Members of the CIGRE Wildfire Mitigation Working Group and Exacter, Inc. of Columbus, Ohio recently released results from a survey of 63 utilities in North America entitled, “Pole Fire 2019." The goal of the survey was to explore what utility stakeholders believed about the origins, causations, impact, and cost of pole fires, as well as the strategies and methods being used to mitigate them.
Respondents included a cross section of IOUs (27%), rural cooperatives (48%), municipals (19%), and Canadian utilities (6%), ranging in size from 700 miles and under systems to overhead grids of over 90,000 miles. The questions asked pertained to pole fire activity over the past 12 months.
“Perhaps the most surprising result of the survey for many readers will be what 68% of utilities cite as the primary cause of pole fires. It’s not climate change or even the weather. It’s partial discharge, leakage current, or flashover incidents from deteriorating overhead equipment,” stated John Lauletta, Exacter CEO and member of the CIGRE Wildfire Mitigation Working Group.
“What was most interesting to us was that only 19% of the responding utilities had a specific program for preventing pole fires,” said Geoffrey Bibo, Exacter’s president. “That doesn’t mean that many of the root causes aren’t being addressed as part of other programs. However, it did reveal that pole fires and collateral damage from them are not singled out as an area of direct focus by more than 80% of the utilities surveyed.”
63% of respondents estimated the cost to repair a pole fire incident to fall in the range of US$10,000 to US$20,000. This would include the cost to replace the pole, equipment, and installation labor. As evidenced from the wildfires that have been ravaging the West, the largest cost is not for repair but for collateral damage. 25% of the utilities responding reported that at least one pole-fire incident led to collateral damage of some kind.
“Collateral damage doesn’t have to be an out-of-control wildfire — it can be a small fire. It can impact just two to three homes or a number of vehicles, but even these types of collateral incidents can take the cost from US$15,000 to US$50,000, to US$500,000, or more very quickly,” added Lauletta.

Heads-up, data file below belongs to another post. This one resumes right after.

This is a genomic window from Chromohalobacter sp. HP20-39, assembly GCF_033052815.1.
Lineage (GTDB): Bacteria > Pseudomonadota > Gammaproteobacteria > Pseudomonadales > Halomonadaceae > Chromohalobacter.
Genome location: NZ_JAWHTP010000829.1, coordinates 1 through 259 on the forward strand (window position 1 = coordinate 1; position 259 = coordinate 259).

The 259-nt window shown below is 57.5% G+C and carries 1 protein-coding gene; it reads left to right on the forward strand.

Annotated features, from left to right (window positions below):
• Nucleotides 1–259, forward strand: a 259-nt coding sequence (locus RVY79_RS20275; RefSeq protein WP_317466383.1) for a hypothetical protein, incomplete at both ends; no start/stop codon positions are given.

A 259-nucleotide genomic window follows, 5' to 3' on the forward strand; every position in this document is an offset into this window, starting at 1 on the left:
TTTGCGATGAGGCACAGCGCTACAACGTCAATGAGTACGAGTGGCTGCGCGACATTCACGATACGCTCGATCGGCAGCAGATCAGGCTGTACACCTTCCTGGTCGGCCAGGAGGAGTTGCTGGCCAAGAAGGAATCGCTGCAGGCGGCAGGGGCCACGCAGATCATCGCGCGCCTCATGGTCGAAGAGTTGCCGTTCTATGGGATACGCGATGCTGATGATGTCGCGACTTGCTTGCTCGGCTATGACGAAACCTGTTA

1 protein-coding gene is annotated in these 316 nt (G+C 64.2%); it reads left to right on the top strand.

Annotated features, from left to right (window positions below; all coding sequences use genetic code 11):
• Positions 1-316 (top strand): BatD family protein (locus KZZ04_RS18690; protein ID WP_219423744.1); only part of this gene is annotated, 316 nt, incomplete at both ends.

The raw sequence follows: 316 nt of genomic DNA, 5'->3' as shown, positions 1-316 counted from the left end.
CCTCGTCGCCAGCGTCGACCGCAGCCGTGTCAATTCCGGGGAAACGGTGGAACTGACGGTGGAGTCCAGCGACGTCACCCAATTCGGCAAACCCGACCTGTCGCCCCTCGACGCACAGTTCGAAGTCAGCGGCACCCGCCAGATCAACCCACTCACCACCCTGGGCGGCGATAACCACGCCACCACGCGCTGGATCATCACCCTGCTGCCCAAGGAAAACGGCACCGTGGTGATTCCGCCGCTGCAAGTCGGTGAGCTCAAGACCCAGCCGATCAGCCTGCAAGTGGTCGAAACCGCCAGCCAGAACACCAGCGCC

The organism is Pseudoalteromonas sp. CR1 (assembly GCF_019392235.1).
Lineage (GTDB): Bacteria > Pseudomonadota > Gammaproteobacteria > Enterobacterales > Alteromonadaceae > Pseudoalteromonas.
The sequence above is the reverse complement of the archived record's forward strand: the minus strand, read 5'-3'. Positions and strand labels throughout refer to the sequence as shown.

Key findings from the survey:
- Only 19% of utilities surveyed have a specific pole fire mitigation program or strategy in place.
- While the cost to repair damage from a pole fire was cited to be as high as US$40,000 per incident, the majority of utilities (63%) estimate the typical cost is between US$10,000 to $20,000.
- 25% of the utilities (one in four) reported at least one incident in which a pole fire led to significant collateral damage.
- 68% of respondents, almost 7 in 10, believe the primary cause of a pole fire is related to overhead equipment failure, flashover, arcing, or current leakage.
- There was no clear consensus on which season of the year was most conducive for pole fires, although fall and winter were almost unanimously seen as seasons where fewer occur.
- Regarding pole fire frequency, Exacter has interviewed companies who have experienced 500, 1000, and even 3000 pole fires in a 12-month period. In this survey, most (63%) respondents cited one to five incidents per year. 18% of respondents estimated 10 to 20 pole fires per year.
- There were 546 pole fires reported in the survey. 61 utilities, or 11% of these had collateral damage. This means the total cost to repair nine pole fires (on average) would be US$135,000, but the cost of the tenth could have liability issues extending over US$1 million.
Lauletta and the CIGRE Wildfire Mitigation Working Group will be circulating survey data among its members as part of their effort to make recommendations to the industry on how utilities can better address the issue of wildfire prevention.
“There are lots of interesting insights in the survey on what utilities are doing to mitigate the various root causes,” concluded Lauletta. “It’s an issue Exacter has been addressing for a number of years because we address the primary cause. I would encourage anyone in the utility industry to review this important survey and research.”
The survey results are available here.